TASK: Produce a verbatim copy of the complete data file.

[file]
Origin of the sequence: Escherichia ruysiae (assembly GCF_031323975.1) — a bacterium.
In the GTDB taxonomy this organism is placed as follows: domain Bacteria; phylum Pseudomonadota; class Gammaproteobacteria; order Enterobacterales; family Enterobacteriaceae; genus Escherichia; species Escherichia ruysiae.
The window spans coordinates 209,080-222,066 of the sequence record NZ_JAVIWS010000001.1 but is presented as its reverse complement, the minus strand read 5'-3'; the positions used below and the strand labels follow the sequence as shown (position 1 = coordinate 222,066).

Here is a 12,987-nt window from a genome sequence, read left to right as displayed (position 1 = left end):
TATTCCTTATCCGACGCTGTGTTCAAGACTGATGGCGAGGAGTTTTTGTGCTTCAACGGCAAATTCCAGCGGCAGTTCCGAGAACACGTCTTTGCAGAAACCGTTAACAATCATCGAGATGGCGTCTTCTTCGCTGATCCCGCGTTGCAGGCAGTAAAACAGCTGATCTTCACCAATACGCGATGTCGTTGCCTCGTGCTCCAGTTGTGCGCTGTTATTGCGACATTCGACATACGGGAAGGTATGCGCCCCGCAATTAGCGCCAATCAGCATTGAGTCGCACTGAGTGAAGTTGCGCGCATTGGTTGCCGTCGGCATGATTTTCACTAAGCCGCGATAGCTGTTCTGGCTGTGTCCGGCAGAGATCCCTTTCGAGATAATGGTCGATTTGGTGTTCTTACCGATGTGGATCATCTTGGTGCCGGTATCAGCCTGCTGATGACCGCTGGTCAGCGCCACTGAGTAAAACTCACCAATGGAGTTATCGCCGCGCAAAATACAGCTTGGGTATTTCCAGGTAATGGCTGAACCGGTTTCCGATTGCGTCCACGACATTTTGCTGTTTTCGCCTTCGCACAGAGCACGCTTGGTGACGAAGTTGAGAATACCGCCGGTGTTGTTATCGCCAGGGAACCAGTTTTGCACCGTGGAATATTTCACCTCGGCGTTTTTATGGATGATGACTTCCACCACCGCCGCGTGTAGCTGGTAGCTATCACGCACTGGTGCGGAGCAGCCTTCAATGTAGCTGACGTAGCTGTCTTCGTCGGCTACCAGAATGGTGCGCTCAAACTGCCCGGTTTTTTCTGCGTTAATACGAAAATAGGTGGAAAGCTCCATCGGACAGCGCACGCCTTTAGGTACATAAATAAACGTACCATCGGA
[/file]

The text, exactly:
Origin of the sequence: Escherichia ruysiae (assembly GCF_031323975.1) — a bacterium.
In the GTDB taxonomy this organism is placed as follows: domain Bacteria; phylum Pseudomonadota; class Gammaproteobacteria; order Enterobacterales; family Enterobacteriaceae; genus Escherichia; species Escherichia ruysiae.
The window spans coordinates 209,080-222,066 of the sequence record NZ_JAVIWS010000001.1 but is presented as its reverse complement, the minus strand read 5'-3'; the positions used below and the strand labels follow the sequence as shown (position 1 = coordinate 222,066).

Here is a 12,987-nt window from a genome sequence, read left to right as displayed (position 1 = left end):
TATTCCTTATCCGACGCTGTGTTCAAGACTGATGGCGAGGAGTTTTTGTGCTTCAACGGCAAATTCCAGCGGCAGTTCCGAGAACACGTCTTTGCAGAAACCGTTAACAATCATCGAGATGGCGTCTTCTTCGCTGATCCCGCGTTGCAGGCAGTAAAACAGCTGATCTTCACCAATACGCGATGTCGTTGCCTCGTGCTCCAGTTGTGCGCTGTTATTGCGACATTCGACATACGGGAAGGTATGCGCCCCGCAATTAGCGCCAATCAGCATTGAGTCGCACTGAGTGAAGTTGCGCGCATTGGTTGCCGTCGGCATGATTTTCACTAAGCCGCGATAGCTGTTCTGGCTGTGTCCGGCAGAGATCCCTTTCGAGATAATGGTCGATTTGGTGTTCTTACCGATGTGGATCATCTTGGTGCCGGTATCAGCCTGCTGATGACCGCTGGTCAGCGCCACTGAGTAAAACTCACCAATGGAGTTATCGCCGCGCAAAATACAGCTTGGGTATTTCCAGGTAATGGCTGAACCGGTTTCCGATTGCGTCCACGACATTTTGCTGTTTTCGCCTTCGCACAGAGCACGCTTGGTGACGAAGTTGAGAATACCGCCGGTGTTGTTATCGCCAGGGAACCAGTTTTGCACCGTGGAATATTTCACCTCGGCGTTTTTATGGATGATGACTTCCACCACCGCCGCGTGTAGCTGGTAGCTATCACGCACTGGTGCGGAGCAGCCTTCAATGTAGCTGACGTAGCTGTCTTCGTCGGCTACCAGAATGGTGCGCTCAAACTGCCCGGTTTTTTCTGCGTTAATACGAAAATAGGTGGAAAGCTCCATCGGACAGCGCACGCCTTTAGGTACATAAATAAACGTACCATCGGA